History at Little Heaton Primary School
History is about real people who lived, and real events which happened in the past. History is concerned with sequence, time and chronology and is the study of evidence about the past; it gives children a sense of identity, set within our social, political, cultural and economic relationships. Pupils consider how the past influences the present, what past societies were like, how these societies organised their politics, and what beliefs and cultures influenced people’s actions.
As they do this, children develop a chronological framework for their knowledge of significant events and people. They see the diversity of human experience, and understand more about themselves as individuals and members of society. In history, children find evidence, weigh it up and reach their own conclusions. To do this they need to be able to research, sift through evidence, and argue for their point of view – skills that are prized in adult life.
At Little Heaton we aim to provide our children with:
- access to, and opportunities to handle artefacts
- visits to museums and places of interest
- access to secondary sources such as books and photographs
- opportunities to listen to visitors talk about personal experiences of the past
- opportunities to listen to and interact with stories from the past
- opportunities to interview family and older friends about changes in their own and other people’s lives
- opportunities to use drama to act out historical events
- resources from the internet and videos
- opportunities to work independently or collaboratively and to ask and answer historical questions.
At Little Heaton we provide a History curriculum which is both knowledge and skills rich and one which is relevant to our children.
History is taught in Reception as an integral part of the topic work through child-initiated and adult led activities. Children are given the opportunity to find out about past and present events in their own lives, and in the lives of family members. In the Foundation stage, history makes a significant contribution to developing children’s understanding of the world through activities such as looking at pictures of famous people in history or discovering the meaning of new and old in relation to their own lives.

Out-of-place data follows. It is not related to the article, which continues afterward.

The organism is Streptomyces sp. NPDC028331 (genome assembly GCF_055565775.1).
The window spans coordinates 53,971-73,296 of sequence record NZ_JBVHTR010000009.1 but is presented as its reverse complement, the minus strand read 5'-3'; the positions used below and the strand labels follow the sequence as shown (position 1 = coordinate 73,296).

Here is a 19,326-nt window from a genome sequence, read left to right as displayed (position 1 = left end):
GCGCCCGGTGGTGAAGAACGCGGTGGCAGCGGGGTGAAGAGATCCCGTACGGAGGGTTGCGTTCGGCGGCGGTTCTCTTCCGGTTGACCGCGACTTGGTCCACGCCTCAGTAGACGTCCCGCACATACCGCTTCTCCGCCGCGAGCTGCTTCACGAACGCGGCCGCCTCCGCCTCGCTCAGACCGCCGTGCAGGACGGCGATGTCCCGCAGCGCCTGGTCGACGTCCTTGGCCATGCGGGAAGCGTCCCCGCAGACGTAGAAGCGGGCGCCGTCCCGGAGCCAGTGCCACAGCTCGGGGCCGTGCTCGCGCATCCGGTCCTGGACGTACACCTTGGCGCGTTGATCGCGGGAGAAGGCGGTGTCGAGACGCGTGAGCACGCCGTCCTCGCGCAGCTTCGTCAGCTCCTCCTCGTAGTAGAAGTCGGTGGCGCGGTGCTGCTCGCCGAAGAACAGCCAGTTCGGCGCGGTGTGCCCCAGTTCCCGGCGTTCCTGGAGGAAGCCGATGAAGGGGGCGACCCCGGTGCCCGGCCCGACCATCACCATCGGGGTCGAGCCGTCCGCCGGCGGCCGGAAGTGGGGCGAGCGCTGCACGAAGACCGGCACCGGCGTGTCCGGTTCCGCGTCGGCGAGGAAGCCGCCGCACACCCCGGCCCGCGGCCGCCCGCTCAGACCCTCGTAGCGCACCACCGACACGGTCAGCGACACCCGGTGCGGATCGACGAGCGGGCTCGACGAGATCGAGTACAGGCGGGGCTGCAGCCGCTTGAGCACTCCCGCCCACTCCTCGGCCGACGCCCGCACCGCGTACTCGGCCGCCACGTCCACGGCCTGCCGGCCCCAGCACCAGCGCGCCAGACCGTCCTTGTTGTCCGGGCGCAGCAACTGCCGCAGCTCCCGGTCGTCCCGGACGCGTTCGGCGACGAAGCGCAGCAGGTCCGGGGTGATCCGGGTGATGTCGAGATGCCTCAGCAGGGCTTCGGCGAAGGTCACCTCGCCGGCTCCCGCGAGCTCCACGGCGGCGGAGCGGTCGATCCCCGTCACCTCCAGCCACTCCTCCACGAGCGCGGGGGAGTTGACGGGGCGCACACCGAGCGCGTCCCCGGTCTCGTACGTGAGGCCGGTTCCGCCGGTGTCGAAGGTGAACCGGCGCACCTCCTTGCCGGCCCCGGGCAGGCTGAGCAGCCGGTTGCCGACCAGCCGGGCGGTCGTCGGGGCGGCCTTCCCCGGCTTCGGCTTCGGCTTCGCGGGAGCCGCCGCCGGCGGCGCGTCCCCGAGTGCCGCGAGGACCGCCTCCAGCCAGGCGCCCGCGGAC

During Key Stage 1, pupils learn about people’s lives and lifestyles. They find out about significant figures and events from the recent and more distant past in Britain and the wider world. They find out about the history of aspects of their own locality and they listen, and respond to stories and use sources of information to help them ask and answer questions. They learn how the past is different from the present.
During Key Stage 2, pupils learn about significant people, events and places from both recent and more distant past. They learn about change and continuity in their own area, in Britain and in other parts of the world. They look at history in a variety of ways, for example from political, economic, technological and scientific, social, religious or cultural perspectives. They use different sources of information to help them investigate the past both in depth and in overview, using dates and historical vocabulary to describe events, people and developments. They also learn that the past can be represented and interpreted in different ways.
Within History, we strive to create a supportive and collaborative ethos for learning by providing investigative and enquiry based learning opportunities.
We measure the impact of our curriculum through the following methods:
- Assessing children’s understanding of topic linked vocabulary before and after the unit is taught.
- Summative assessment of pupil discussions about their learning.
- Images and videos of the children’s practical learning.
- Interviewing the pupils about their learning (pupil voice).
- Moderation staff meetings where pupil’s books are scrutinised and there is the opportunity for a dialogue between teachers to understand their class’s work.
- Annual reporting of standards across the curriculum.
- Marking of written work in books.